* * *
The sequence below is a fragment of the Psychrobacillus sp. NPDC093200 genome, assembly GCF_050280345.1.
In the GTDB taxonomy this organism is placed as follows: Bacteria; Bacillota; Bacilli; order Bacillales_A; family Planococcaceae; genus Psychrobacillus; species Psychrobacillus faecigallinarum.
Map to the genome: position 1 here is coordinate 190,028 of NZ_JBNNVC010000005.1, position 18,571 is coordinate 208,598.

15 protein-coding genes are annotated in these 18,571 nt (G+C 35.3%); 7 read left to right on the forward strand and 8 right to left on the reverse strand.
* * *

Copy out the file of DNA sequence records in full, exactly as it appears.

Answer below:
The sequence below is a fragment of the Psychrobacillus sp. NPDC093200 genome, assembly GCF_050280345.1.
In the GTDB taxonomy this organism is placed as follows: Bacteria; Bacillota; Bacilli; order Bacillales_A; family Planococcaceae; genus Psychrobacillus; species Psychrobacillus faecigallinarum.
Map to the genome: position 1 here is coordinate 190,028 of NZ_JBNNVC010000005.1, position 18,571 is coordinate 208,598.

15 protein-coding genes are annotated in these 18,571 nt (G+C 35.3%); 7 read left to right on the forward strand and 8 right to left on the reverse strand.